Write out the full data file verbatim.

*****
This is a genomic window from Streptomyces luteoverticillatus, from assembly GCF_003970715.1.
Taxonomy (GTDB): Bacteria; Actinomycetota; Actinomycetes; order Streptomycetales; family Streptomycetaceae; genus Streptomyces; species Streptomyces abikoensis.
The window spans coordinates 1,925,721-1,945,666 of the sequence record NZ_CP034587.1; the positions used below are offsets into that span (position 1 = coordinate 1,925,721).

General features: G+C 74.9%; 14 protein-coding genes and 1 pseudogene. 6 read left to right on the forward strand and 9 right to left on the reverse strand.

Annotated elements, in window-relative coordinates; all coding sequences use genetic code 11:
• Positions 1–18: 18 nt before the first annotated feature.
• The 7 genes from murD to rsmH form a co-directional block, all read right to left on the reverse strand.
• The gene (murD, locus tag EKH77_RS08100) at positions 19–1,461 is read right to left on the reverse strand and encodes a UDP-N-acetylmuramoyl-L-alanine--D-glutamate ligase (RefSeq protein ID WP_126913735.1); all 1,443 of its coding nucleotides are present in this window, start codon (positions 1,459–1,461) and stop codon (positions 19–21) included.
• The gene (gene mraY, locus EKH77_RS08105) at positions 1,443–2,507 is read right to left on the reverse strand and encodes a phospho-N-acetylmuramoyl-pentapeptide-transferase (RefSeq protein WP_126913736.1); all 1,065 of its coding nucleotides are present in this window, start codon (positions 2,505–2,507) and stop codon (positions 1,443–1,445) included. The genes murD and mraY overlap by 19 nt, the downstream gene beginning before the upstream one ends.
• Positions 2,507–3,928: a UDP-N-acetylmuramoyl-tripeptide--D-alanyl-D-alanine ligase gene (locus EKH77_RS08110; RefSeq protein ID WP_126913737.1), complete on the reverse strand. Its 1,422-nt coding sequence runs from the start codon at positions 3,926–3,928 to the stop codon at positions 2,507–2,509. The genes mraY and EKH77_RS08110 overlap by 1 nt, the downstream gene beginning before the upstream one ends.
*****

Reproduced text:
This is a genomic window from Streptomyces luteoverticillatus, from assembly GCF_003970715.1.
Taxonomy (GTDB): Bacteria; Actinomycetota; Actinomycetes; order Streptomycetales; family Streptomycetaceae; genus Streptomyces; species Streptomyces abikoensis.
The window spans coordinates 1,925,721-1,945,666 of the sequence record NZ_CP034587.1; the positions used below are offsets into that span (position 1 = coordinate 1,925,721).

General features: G+C 74.9%; 14 protein-coding genes and 1 pseudogene. 6 read left to right on the forward strand and 9 right to left on the reverse strand.

Annotated elements, in window-relative coordinates; all coding sequences use genetic code 11:
• Positions 1–18: 18 nt before the first annotated feature.
• The 7 genes from murD to rsmH form a co-directional block, all read right to left on the reverse strand.
• The gene (murD, locus tag EKH77_RS08100) at positions 19–1,461 is read right to left on the reverse strand and encodes a UDP-N-acetylmuramoyl-L-alanine--D-glutamate ligase (RefSeq protein ID WP_126913735.1); all 1,443 of its coding nucleotides are present in this window, start codon (positions 1,459–1,461) and stop codon (positions 19–21) included.
• The gene (gene mraY, locus EKH77_RS08105) at positions 1,443–2,507 is read right to left on the reverse strand and encodes a phospho-N-acetylmuramoyl-pentapeptide-transferase (RefSeq protein WP_126913736.1); all 1,065 of its coding nucleotides are present in this window, start codon (positions 2,505–2,507) and stop codon (positions 1,443–1,445) included. The genes murD and mraY overlap by 19 nt, the downstream gene beginning before the upstream one ends.
• Positions 2,507–3,928: a UDP-N-acetylmuramoyl-tripeptide--D-alanyl-D-alanine ligase gene (locus EKH77_RS08110; RefSeq protein ID WP_126913737.1), complete on the reverse strand. Its 1,422-nt coding sequence runs from the start codon at positions 3,926–3,928 to the stop codon at positions 2,507–2,509. The genes mraY and EKH77_RS08110 overlap by 1 nt, the downstream gene beginning before the upstream one ends.